Paderewski, Ignacy, Ludwik Bronarski, and Józef Turczyński, eds. 1954. Frédéric Chopin: Complete Works (Fryderyk Chopin Dziela Wszystkie), vol. XI. Warsaw: Instytut Fryderyka Chopina, (printed Cracow, 1975), 31–40.

Paderewski, Ignacy, Ludwik Bronarski, and Józef Turczyński, eds. 1954. Frédéric Chopin: Complete Works (Fryderyk Chopin Dziela Wszystkie), vol. XI. Warsaw: Instytut Fryderyka Chopina, (printed Cracow, 1975), 31–40.

Scholtz, Hermann, ed. 1879. In Fr. Chopin Sämtliche Pianoforte-Werke, Band III. Leipzig: C.F. Peters, n.d., 9–19.*

Scholtz, Hermann, ed. 1879. In Fr. Chopin Sämtliche Pianoforte-Werke, Band III. Leipzig: C.F. Peters, n.d., 9–19.*

*Accessed at Chopin’s First Editions Online, http://www.cfeo.org.uk.

**Accessed at Petrucci Music Library, IMSLP, http://imslp.org/wiki/Barcarolle,_Op.60_(Chopin,_Frédéric)

Manuscript facsimile images accessed at:

http://en.chopin.nifc.pl/institute/publications/facsimile/id/646
Original in the Jagiellonian Library, Kraków.

http://pressandpolicy.bl.uk/Resource-Library/First-page-of-Chopin-s-famous-Barcarolle-1845-f5.aspx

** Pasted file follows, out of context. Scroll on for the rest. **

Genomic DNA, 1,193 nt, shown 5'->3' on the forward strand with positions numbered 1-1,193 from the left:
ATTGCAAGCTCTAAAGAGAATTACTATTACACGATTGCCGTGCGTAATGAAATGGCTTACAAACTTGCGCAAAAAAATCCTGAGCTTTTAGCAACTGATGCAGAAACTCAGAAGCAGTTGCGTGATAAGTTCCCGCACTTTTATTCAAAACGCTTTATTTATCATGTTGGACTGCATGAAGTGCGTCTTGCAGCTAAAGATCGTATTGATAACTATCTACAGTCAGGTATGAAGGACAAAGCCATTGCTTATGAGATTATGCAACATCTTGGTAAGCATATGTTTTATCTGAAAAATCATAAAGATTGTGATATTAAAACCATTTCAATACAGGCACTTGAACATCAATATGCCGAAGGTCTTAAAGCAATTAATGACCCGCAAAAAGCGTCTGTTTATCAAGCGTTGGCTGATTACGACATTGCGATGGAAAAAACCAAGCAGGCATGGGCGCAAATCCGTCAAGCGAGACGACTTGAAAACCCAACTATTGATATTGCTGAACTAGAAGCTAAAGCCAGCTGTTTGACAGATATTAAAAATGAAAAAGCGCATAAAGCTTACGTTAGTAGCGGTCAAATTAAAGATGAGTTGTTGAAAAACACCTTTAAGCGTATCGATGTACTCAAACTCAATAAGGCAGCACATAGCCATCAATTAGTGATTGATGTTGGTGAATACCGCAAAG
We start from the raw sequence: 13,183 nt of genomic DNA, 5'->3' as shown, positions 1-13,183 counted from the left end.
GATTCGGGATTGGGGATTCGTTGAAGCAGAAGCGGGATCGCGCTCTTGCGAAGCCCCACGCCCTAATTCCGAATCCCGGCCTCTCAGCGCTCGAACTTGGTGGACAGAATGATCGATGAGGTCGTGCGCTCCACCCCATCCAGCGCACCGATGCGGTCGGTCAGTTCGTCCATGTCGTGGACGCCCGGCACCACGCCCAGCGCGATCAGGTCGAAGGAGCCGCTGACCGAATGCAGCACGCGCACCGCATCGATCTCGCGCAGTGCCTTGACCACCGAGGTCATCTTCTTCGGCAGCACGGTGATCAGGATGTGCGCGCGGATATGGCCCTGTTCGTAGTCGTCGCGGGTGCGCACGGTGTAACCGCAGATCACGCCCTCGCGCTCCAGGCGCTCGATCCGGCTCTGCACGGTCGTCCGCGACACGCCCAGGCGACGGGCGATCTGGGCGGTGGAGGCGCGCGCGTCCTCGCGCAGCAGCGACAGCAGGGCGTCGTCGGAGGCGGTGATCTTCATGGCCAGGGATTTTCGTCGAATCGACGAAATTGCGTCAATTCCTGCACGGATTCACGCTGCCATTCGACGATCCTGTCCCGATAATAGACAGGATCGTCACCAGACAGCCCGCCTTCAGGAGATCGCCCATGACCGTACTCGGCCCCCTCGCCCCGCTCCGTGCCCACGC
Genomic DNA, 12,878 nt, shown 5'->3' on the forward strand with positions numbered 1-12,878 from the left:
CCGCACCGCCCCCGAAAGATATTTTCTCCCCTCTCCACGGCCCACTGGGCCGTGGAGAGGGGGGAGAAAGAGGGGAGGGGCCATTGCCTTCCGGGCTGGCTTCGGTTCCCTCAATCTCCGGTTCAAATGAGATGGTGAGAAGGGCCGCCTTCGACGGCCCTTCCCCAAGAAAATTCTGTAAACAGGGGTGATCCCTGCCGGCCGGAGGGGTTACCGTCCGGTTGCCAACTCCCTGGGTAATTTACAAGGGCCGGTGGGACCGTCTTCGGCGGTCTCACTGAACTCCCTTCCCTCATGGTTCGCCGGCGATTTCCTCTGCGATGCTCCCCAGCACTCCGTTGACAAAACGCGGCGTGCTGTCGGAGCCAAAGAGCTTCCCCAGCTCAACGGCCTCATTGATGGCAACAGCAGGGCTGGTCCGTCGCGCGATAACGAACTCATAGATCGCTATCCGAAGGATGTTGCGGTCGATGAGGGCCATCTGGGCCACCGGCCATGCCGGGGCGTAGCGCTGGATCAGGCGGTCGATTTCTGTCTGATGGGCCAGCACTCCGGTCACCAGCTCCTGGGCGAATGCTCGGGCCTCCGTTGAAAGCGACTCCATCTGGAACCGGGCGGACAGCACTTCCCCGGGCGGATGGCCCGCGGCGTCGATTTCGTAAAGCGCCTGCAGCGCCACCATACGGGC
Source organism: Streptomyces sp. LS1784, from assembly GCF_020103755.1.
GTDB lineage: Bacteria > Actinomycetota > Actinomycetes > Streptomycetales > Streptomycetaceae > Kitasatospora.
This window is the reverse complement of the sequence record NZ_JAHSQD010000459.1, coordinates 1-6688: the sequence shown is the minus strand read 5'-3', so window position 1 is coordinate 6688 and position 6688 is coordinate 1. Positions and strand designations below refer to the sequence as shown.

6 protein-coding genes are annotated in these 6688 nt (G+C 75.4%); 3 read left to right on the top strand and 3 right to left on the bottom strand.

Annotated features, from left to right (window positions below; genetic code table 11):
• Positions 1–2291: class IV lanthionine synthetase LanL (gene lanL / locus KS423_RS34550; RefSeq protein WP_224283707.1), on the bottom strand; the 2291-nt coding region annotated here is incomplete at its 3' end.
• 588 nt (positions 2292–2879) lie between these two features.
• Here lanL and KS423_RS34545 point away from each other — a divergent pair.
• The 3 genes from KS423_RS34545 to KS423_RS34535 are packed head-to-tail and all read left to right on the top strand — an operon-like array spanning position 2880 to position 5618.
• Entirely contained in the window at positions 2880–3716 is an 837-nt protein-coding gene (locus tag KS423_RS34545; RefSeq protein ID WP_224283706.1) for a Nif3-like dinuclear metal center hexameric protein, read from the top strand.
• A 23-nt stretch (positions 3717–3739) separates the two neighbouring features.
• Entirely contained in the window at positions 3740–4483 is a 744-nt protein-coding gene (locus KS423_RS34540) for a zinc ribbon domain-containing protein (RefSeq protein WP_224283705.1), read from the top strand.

Original in the British Library, London.

*Accessed at Chopin’s First Editions Online, http://www.cfeo.org.uk.

**Accessed at Petrucci Music Library, IMSLP, http://imslp.org/wiki/Barcarolle,_Op.60_(Chopin,_Frédéric)

Manuscript facsimile images accessed at:

http://en.chopin.nifc.pl/institute/publications/facsimile/id/646
Original in the Jagiellonian Library, Kraków.

http://pressandpolicy.bl.uk/Resource-Library/First-page-of-Chopin-s-famous-Barcarolle-1845-f5.aspx
Original in the British Library, London.

Discography

de Larrocha, Alicia. 1995. RCA Red Seal 68959.

de Larrocha, Alicia. 1995. RCA Red Seal 68959.

Lipatti, Dinu. 1948. Columbia 33CX 1386.

Lipatti, Dinu. 1948. Columbia 33CX 1386.

Rubinstein, Artur. 1999. EMI 1928, reissued in Rubinstein Collection, vol. 4, RCA Red Seal 62000.

Rubinstein, Artur. 1999. EMI 1928, reissued in Rubinstein Collection, vol. 4, RCA Red Seal 62000.

Rubinstein, Artur. 1962. RCA 5617-2-RC.

Rubinstein, Artur. 1962. RCA 5617-2-RC.

Footnotes

1. This article is an expansion of a talk originally given in December 2008 at a conference held at Princeton University in memory of Edward T. Cone, and in a revised version in November 2010 as part of a special session on performance and analysis of nineteenth-century music at the Society for Music Theory annual meeting in Indianapolis.

2. See Kopp 2002, 1–17.

3. Schmalfeldt, summarizing and reflecting on these criticisms some two decades later, asserted that her attempt was to create “an utterly equal partnership” between her alter egos, noting that “I assumed that both of my characters would be easily recognized as aspects of myself” (2005, [3]).